Ghalib in the 21st Century and other links

Amit Basole has a fascinating series of posts analyzing Mirza Ghalib’s couplets where he not so much dissects them as use them as a starting point to pose contemporary questions, on the question of faith, for example, and what it means to be human.

One thing sometimes does lead to another. Our post on Milton and Ghalib has culminated in a partnership with the blog Mehr-i-Niimroz (the noonday sun). Every week or so we will together select a couplet from Ghalib: Mehr-i-Niimroz will provide a translation and commentary; The South Asian Idea will use the couplet to pose questions and start a discussion. The objective will be to explore how much we can learn from Ghalib about the world we live in.

Justice Markanday Katju of the Supreme Court of India explains why Urdu is part of his ancestry and offers a number of insights into the state and fate of the Urdu language in India today.

In my opinion no country can progress if it overlooks its own cultural heritage. And I may clarify here that I do not regard Kashmiri Pandits alone as my ancestors, I regard Kalidasa also as my ancestor, I regard Amir Khusro also as my ancestor, I regard Ashoka and Akbar, Sur and Tulsi as my ancestors, just as I regard Mir and Ghalib as my ancestors. Real ancestry is cultural ancestry and not mere blood ancestry.

Ghalib was of the firm view that the language of poetry should not be the same as the spoken language. Hence he often expresses his thoughts not directly but indirectly, by hints and suggestions. The same is true of many other Urdu poets. They often express their thoughts and feelings not in simple, direct language but by insinuations, allusions, indications, and in a roundabout way, the aim being to appear sophisticated and elitist, instead of being commonplace.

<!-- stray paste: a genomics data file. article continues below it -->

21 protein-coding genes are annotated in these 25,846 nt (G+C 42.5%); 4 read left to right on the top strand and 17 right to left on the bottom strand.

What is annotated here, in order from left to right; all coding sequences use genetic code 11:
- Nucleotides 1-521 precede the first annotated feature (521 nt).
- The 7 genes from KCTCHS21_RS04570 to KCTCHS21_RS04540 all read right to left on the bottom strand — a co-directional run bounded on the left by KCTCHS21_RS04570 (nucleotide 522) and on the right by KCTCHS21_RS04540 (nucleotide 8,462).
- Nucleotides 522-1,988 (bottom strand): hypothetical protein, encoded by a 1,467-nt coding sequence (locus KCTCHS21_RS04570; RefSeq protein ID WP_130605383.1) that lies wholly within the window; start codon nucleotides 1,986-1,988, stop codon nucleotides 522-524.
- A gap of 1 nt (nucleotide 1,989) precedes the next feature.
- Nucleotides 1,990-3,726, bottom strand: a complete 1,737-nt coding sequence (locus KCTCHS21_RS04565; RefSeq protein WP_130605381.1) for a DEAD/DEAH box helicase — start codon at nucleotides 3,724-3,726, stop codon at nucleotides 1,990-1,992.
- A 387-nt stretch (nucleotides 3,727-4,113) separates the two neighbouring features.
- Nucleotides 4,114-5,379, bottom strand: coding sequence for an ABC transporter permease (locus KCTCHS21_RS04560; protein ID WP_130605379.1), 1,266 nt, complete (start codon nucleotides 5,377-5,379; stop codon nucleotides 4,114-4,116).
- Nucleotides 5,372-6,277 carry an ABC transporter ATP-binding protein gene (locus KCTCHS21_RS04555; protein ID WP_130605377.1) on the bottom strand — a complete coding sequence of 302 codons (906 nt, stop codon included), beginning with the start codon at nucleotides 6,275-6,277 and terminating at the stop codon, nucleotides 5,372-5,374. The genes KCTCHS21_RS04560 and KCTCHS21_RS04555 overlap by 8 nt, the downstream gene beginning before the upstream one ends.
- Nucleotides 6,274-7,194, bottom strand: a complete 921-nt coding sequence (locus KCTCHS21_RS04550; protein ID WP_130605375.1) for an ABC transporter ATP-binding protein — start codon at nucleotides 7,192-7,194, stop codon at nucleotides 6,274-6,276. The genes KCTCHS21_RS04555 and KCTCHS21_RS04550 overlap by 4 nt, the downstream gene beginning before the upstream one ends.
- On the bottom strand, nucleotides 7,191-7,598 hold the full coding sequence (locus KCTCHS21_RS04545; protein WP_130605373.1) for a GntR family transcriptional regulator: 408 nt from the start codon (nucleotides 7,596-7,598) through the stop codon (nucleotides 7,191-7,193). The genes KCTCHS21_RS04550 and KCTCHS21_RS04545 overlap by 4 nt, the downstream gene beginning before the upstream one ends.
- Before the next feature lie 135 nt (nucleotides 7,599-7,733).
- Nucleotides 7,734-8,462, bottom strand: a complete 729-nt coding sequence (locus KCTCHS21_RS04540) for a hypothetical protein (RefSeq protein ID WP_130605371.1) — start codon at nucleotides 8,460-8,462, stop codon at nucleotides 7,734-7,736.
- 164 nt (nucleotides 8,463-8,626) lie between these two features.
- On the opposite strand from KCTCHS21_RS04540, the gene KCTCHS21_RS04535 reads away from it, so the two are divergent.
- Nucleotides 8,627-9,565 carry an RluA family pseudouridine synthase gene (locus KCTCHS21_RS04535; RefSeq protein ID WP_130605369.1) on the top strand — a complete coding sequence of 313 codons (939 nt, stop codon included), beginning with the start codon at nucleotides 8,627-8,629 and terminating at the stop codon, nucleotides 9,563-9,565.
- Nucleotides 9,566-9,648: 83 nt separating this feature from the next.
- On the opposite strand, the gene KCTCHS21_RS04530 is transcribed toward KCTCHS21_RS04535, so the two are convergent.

Raza Rumi discovers that there is a mountain of meaning below Ghalib’s grave:

The inscription on Ghalib’s tomb-stone in Arabic and Persian followed by translation:

dekha jo mujhe fikr meN taareeKh ke, Majruuh
haatif ne kahaa *ganj-e-ma’ani hai tah-e-Khaak*

I sat by the Master’s grave with sorrow profound

seeing me thinking of a tareeKh, Majruuh [taareeKh = chronogram]

a heavenly voice said, “treasury of meanings is under the ground”


A review of Rupa Saba’s collection of urdu poetry:

Roz subah subah mere dar par dastak deta hai,
chingariyon se malboos akhbar
Jhoot bolta hai mausam kay thandi hawa chalti hai
Every morning fiery newspaper knocks at my door, the weather that indicates cool breeze, lies)

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One Reply to “Ghalib in the 21st Century and other links”

  1. Thanks for the inscription and its translation.I am a big follower of Ghalib.I deliberately used the word follower instead of fan as I feel all of us can learn a lot from his life.
    I have lots’ of his poetry on my blog http://www.aahang.wordpress.com

    ye masaaile tassawuf,yeh tera bayaan ghalib
    tuhje hum Wali samajhte jo na baadakhar hota…

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